Educators, being human, can operate on a similar basis. Offered incentives to improve, they can choose a good strategy or a bad one, and they can apply their strategies well or poorly. They can focus effectively, or try a dozen scattershot approaches that bewilder students and end up with falling scores rather than growth. They can also just operate as though they didn't hear the promise or the threat, continuing what they've always done. General Motors rode tradition right into bankruptcy, and Hometown High has the exact same option.
Bluntly, I'm not willing to make incentives our main strategy for promoting better instruction. To me, that's waiting around to see who succeeds and who fails, and planning to accept many failures. Having read about how our global competitors deliver higher levels of learning, it's clear to me that direct work on teaching quality is the most important way to get much higher levels of success.
Tuesday, August 11, 2009
The steering committee at the top will include Senator David Williams, Representative Carl Rollins, Secretary Helen Mountjoy, CPE President Bob King, EPSB Director Phil Rogers, Commissioner Terry Holliday, WKU President Gary Ransdell, and Fayette County Superintendent Stu Silberman. That's a potent group of leaders, capable of hammering out almost any issue that emerges as the work moves forward.
For mathematics, a practitioner committee will make recommendations this fall on adopting or revising the Common Core standards, with P-12 and postsecondary members working both together and as separate subcommittees.
For language arts, a similar committee will work this fall, with committees on other subjects (not yet shown in the diagram) doing their work during 2010.
For college readiness, the workgroup will include postsecondary administration and staff along with KDE representation, working to increase the number of students who graduate from high schools ready for college work and the number of students who start college needing developmental course work and go on from their to complete their degrees.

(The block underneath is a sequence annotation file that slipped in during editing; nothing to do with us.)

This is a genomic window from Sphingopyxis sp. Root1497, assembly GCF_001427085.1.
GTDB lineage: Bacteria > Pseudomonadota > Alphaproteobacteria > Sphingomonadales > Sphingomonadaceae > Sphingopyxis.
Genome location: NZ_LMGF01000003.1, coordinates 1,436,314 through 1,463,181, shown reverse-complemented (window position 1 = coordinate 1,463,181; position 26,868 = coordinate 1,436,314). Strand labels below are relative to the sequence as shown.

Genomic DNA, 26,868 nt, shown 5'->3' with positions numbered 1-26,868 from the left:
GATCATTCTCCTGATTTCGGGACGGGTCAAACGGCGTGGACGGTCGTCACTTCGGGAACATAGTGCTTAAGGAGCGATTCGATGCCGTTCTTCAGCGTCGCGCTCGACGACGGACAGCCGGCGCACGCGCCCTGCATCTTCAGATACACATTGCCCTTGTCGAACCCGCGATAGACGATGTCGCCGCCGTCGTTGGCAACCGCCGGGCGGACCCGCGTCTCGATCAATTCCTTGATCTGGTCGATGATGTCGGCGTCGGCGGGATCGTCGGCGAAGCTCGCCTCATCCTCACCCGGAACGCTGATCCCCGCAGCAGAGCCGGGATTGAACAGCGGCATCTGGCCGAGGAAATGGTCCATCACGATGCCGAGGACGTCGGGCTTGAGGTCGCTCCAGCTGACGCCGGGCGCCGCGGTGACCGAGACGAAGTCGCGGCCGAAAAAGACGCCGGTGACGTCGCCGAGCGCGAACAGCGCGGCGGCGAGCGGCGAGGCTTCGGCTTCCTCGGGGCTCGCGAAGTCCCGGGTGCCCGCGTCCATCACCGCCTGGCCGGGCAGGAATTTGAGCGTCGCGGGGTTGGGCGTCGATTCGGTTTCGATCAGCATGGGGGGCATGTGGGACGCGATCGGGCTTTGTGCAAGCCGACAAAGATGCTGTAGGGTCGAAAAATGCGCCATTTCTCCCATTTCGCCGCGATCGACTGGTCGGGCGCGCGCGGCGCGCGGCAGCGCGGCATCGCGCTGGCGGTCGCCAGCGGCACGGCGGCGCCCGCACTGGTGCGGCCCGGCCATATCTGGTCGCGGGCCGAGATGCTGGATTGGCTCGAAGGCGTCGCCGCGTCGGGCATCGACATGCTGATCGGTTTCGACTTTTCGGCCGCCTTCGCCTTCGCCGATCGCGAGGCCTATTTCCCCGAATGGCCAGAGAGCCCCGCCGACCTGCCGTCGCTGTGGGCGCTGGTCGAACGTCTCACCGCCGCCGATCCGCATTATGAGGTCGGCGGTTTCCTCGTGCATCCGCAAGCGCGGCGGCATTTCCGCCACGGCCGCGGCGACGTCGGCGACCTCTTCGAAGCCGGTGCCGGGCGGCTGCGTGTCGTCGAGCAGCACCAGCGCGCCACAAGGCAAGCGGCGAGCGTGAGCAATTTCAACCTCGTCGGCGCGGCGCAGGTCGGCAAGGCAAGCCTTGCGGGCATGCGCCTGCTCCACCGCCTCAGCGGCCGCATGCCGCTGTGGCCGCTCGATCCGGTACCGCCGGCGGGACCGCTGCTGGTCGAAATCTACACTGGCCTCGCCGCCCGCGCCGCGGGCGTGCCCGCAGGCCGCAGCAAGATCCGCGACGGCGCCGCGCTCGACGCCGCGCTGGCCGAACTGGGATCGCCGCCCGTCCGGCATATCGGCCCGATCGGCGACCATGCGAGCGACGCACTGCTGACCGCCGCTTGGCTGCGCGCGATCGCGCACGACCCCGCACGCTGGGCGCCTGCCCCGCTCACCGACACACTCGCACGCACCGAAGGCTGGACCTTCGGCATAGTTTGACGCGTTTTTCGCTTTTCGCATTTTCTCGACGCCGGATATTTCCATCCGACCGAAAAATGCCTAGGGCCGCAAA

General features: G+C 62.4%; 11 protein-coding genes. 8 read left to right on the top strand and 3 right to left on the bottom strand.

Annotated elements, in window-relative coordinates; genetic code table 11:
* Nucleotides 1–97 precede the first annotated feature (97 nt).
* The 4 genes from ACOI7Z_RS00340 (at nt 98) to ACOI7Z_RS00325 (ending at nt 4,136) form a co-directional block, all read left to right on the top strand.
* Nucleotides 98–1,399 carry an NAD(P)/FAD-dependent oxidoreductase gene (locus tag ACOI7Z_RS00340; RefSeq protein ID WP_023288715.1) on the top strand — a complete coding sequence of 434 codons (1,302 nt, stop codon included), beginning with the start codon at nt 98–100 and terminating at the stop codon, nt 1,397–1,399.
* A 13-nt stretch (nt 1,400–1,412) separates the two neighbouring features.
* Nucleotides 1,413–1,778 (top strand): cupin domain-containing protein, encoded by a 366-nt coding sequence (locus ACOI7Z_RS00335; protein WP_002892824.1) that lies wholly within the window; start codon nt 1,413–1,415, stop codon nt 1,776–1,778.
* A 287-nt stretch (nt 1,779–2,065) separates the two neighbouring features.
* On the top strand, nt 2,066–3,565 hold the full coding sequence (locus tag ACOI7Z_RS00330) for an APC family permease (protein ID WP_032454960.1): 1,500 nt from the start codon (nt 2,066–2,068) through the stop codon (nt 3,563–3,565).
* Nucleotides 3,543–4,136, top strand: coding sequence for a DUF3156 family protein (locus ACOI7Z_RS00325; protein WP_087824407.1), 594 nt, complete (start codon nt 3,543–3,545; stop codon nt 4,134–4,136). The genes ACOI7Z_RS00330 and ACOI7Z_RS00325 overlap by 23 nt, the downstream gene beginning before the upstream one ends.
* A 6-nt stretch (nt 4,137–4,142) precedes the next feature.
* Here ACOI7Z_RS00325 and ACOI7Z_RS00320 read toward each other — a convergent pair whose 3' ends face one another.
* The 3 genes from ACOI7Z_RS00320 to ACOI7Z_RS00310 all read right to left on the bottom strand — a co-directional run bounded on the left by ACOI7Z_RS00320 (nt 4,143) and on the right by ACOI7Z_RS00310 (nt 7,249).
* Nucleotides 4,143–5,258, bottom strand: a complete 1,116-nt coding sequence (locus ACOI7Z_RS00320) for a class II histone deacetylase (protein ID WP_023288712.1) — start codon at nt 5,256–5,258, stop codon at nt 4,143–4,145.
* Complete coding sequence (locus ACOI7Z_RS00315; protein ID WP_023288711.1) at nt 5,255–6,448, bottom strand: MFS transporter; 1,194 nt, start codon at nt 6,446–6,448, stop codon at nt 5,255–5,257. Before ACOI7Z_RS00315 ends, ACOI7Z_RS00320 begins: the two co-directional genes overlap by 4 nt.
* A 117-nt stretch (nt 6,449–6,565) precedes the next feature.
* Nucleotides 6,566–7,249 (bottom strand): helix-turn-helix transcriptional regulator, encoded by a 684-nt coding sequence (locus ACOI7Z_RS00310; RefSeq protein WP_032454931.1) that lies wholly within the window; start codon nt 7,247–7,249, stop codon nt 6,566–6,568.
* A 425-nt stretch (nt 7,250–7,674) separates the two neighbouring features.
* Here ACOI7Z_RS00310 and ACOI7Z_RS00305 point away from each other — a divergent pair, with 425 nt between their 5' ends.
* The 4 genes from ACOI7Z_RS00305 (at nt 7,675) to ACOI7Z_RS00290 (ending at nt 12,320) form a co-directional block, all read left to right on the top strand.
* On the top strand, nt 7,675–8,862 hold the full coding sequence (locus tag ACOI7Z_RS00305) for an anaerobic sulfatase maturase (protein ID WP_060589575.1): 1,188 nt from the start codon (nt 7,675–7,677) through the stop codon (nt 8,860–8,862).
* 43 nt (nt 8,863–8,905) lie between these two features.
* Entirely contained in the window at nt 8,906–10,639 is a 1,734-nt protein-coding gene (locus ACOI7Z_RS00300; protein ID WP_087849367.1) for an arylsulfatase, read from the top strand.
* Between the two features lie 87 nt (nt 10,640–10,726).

My thanks to Michael Miller at KDE for sharing the PowerPoint he and his colleagues used to explain how all this will work!
Commissioner Holliday shared his vision of education with lightning speed. He wants the strongest possible high-level skills for students, he knows strong collaboration is the only way to make it happen, and he thinks Senate Bill 1 is the core way for Kentucky to get it done. He said that much clearly, stopped for questions, received none and closed with "Thank you for this honeymoon period."
KDE and CPE staff gave a tag team presentation of their SB 1 work to date and plans to keep the work on track in the months ahead. Either they're really on the same page or they're doing excellent work handling any disagreements they've encountered.
Professional development and support for teachers to implement the standards is one area where both agencies are concerned about capacity and resources. Representative Flood responded supportively, saying "PD funding is where we are your partners."
Formative assessments for classroom use is another area where KDE is concerned. Associate Commissioner Ken Draut described that "daily, weekly, monthly" data source as "what chances teacher behavior," but as also area where it may be difficult to provide the help schools and districts want. Senator Dan Kelly and Representative Harry Moberly did not sound supportive to me: the Senator argued that KDE should let local people handle that, and the Representative saw the issue as fundamentally one of building teachers' skills, not a need for any added assessment tools to track performance during the school year.
Overall impression: We're on a strong path to develop standards and back them with assessments. Equipping teachers to meet the standards will be a harder climb, and legislators may not yet see quite how steep a hill it's going to be.
State Budget Director Mary Lassiter announced today Kentucky’s General Fund receipts for July, the first month of Fiscal Year 2010 (FY10), totaled $620.5 million, a 4.0 percent decline compared to July 2008 receipts.